The untapped workforce potential of refugee women

To mark Refugee Week (19-25 June), a new report highlights the need for a national refugee employment strategy that will better allow women from a refugee background to contribute to Australia’s labour market.

While industry calls for more expansive migration due to acute labour shortages exacerbated by the COVID-19 pandemic, a new report has identified refugee women as a valuable cohort of capable workers who are currently unable to get work in Australia.

The study, led by Flinders University and the University of Adelaide and funded by the federal Department of Social Services, found refugee women have worse employment outcomes than other groups of migrants, including refugee men, and are concentrated in occupations that are lower skilled and lower paid compared to jobs they performed in their countries of origin.

“There is an urgent need to address the myriad systemic barriers facing women from refugee backgrounds from accessing paid work,” says report lead author Associate Professor Anna Ziersch, a social scientist in Flinders’ College of Medicine and Public Health.

“These barriers prevent refugee women from being able to meaningfully and sustainably contribute to the Australian labour market and the broader community and to build a new life in Australia.

“As international migration recommences post-COVID and the race for global talent intensifies, it is essential that we do not ignore the potential contributions of women from refugee backgrounds already within Australia.”

Associate Professor Anna Ziersch
Associate Professor Anna Ziersch

The study analysed data from the Building a New Life in Australia longitudinal study, which collected a range of information from refugee women and men over their first five years in Australia. Interviews were then conducted with 42 women from refugee backgrounds who had settled in Adelaide, with the employment trajectories of 30 of these women followed over three years, as well as interviews and focus groups with employers and service providers.

“We found that while refugee-background women are highly motivated to find work in their fields of expertise prior to migration, they often get funnelled into low-skilled, low-wage work in industries such as hospitality, cleaning and aged care. This can be despite having academic and professional qualifications and work experience in their home country,” says Associate Professor Ziersch.

The authors say the situation stems from a lack of access to broader opportunities due to difficulties connecting to professional networks in Australia, a lack of flexibility in working hours, discrimination, and requirements from employers that they have local work experience.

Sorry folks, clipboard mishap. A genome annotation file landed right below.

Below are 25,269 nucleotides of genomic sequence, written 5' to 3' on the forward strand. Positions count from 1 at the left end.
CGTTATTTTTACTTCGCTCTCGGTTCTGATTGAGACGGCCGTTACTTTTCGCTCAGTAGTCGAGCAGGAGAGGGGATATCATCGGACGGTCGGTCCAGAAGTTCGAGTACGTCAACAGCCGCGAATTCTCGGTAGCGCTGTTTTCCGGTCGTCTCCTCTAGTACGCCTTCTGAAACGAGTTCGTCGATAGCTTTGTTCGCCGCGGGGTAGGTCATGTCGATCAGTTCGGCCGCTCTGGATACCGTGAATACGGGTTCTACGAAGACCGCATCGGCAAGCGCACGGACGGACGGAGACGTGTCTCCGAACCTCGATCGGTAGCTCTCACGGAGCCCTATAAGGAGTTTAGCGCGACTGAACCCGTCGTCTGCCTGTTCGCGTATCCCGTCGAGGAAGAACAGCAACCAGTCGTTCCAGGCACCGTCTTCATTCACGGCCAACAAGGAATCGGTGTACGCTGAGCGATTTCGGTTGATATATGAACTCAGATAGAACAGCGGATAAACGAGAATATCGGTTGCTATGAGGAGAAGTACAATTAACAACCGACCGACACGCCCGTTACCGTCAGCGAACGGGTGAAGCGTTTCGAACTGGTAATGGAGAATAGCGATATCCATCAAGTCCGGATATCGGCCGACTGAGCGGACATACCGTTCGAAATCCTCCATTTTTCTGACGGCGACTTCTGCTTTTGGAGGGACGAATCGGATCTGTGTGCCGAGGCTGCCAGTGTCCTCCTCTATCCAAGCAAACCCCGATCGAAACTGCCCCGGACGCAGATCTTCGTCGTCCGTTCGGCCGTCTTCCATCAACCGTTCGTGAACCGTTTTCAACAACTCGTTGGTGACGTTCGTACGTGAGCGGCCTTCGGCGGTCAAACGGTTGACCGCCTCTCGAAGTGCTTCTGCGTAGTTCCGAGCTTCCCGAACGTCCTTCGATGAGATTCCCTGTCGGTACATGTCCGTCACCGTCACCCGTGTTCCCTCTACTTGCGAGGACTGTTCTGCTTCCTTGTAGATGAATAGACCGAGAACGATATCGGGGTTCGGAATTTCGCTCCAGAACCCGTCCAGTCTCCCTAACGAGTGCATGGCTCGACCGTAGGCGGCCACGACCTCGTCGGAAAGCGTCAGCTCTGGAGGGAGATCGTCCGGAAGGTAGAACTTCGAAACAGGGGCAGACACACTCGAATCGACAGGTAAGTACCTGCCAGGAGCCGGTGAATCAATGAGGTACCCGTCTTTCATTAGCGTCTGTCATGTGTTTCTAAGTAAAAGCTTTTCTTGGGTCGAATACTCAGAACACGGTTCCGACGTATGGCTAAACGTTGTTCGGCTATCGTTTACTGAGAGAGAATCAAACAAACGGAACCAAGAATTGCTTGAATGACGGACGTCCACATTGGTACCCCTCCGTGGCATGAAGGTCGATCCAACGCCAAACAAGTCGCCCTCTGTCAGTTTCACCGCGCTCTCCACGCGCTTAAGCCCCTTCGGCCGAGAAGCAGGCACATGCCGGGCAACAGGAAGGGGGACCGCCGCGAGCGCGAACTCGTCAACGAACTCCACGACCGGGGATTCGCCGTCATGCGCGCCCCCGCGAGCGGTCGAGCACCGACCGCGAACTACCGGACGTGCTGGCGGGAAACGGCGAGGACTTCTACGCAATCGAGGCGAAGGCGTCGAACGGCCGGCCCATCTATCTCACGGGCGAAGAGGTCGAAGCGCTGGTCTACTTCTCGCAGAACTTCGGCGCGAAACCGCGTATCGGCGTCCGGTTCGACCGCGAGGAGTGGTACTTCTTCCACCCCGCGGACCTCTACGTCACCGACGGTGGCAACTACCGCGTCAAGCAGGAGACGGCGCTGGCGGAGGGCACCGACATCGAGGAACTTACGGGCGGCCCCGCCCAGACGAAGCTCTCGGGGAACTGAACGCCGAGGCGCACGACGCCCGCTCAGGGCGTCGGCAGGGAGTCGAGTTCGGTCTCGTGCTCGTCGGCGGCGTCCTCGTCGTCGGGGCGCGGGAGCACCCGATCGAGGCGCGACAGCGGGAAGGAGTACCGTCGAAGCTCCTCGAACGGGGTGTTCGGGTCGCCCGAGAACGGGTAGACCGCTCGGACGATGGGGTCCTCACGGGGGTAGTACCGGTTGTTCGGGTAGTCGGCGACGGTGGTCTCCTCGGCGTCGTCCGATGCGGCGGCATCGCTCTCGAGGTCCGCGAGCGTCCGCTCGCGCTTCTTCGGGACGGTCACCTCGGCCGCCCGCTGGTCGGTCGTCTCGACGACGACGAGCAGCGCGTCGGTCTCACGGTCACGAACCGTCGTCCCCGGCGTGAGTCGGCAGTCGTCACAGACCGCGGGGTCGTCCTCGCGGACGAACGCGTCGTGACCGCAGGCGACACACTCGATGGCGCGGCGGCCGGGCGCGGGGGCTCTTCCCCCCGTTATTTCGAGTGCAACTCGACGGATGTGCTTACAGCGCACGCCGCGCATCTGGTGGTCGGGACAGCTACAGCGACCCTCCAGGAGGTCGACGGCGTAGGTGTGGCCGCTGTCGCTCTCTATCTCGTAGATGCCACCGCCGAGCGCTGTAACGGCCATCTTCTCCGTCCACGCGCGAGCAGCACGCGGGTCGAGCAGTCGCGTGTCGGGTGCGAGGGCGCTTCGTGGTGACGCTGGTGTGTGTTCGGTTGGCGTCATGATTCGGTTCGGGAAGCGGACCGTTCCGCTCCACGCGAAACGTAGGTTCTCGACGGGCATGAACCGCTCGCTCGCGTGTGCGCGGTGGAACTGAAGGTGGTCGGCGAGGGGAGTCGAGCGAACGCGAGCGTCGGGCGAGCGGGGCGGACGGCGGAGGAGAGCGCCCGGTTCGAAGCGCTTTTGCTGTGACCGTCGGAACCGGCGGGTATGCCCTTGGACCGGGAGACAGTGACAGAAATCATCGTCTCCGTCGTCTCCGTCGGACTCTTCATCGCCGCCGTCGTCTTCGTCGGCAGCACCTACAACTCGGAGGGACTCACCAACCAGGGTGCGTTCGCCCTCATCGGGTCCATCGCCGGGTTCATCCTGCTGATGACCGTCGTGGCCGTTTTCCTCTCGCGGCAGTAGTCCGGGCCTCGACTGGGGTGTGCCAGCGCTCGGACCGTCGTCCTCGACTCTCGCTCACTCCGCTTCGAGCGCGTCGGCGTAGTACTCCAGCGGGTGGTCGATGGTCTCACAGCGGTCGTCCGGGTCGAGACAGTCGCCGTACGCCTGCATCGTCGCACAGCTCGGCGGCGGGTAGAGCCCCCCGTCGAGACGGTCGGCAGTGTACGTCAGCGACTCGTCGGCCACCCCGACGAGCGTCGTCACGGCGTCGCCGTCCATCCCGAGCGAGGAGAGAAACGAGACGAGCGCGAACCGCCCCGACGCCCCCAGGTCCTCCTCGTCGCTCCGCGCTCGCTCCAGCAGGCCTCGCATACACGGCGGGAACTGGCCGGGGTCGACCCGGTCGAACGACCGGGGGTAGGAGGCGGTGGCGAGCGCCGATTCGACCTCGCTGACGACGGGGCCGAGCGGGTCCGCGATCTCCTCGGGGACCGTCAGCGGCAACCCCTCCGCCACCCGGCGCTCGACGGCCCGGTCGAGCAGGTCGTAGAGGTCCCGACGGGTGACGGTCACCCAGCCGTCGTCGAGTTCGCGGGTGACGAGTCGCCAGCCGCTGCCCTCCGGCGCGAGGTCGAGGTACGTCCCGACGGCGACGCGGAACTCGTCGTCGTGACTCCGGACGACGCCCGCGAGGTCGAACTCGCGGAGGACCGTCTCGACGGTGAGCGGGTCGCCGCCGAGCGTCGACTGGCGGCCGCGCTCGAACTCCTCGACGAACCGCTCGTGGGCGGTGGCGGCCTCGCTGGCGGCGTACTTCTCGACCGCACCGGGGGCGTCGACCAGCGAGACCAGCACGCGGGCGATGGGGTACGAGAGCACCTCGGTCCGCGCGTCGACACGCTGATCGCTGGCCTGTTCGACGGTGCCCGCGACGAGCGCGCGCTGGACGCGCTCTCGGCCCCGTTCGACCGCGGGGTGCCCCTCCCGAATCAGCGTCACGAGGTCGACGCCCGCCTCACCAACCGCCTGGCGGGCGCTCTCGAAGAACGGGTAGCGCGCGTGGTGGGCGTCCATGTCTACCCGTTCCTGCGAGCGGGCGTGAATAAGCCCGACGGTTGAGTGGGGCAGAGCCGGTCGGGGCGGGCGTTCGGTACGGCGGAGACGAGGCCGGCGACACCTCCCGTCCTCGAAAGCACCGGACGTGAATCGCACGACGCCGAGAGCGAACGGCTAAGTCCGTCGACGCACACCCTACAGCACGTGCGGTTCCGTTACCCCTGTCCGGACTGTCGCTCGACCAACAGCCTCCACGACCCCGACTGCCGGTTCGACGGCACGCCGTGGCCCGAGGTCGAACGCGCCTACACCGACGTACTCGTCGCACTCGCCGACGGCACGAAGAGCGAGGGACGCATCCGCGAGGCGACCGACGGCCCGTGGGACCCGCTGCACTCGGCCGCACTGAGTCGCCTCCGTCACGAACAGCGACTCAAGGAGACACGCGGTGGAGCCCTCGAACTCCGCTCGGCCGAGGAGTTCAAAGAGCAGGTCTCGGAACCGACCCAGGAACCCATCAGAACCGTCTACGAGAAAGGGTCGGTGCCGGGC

Problems were further compounded by service provider targets, which see job seekers placed in any form of paid work, rather than allocating work suitable and appropriate to their level of skills and experience.

“It was also often the simple things that refugee women lacked which prevented them from accessing paid work, such as a driver’s licence, childcare support, language skills, knowing how to find out where job vacancies exist and how to write a resume,” says report co-author Associate Professor Clemence Due from the University of Adelaide.

“In addition, many women experienced discrimination both when seeking work, and on the job, including a lack of fair pay, reasonable working conditions, and accessing avenues for recourse if issues arose. Their determination to work also made them vulnerable to exploitation.”

The report sets out 16 recommendations on how to address the barriers and focus on facilitators to employment for refugee women.

The recommendations include adjustments to the various forms of services available to refugee women, ways for employers to create and manage employment opportunities for refugee women, and policy and regulatory reform to address the systemic barriers facing refugee women from engaging in paid work.

“There are already a number of services out there addressing these issues, we just need to ensure they can continue and expand,” says Associate Professor Ziersch.

“The services that are most successful are those that can address the barriers to employment, as well as other settlement stressors, and support women even after employment.

“Our study found inspiring examples of proactive employers with innovative workplace practices to support refugee women once they found employment. These employers didn’t just expect refugee women to sink or swim in the workplace but took active steps to support their employment, especially during the initial stage.”

Against the backdrop of recent events in Afghanistan and Ukraine, along with many other parts of the world experiencing war and displacement, the authors say this is a time of tremendous opportunity for refugee women as Australia rebuilds its economy and workforce after the upheaval of the pandemic.

“Women from refugee backgrounds are highly motivated to work and this drive, combined with women’s skills and capacities, is a strength and a resource that employers can connect with,” says Associate Professor Ziersch.

“However, there is also a risk that these women will be left behind without an explicit focus on supporting their participation in the workforce. We need a national refugee employment strategy and a commitment to building comprehensive, targeted and personalised support for women from refugee backgrounds in all facets of their life.”

Read the full report and policy brief at the links.

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College of Medicine and Public Health

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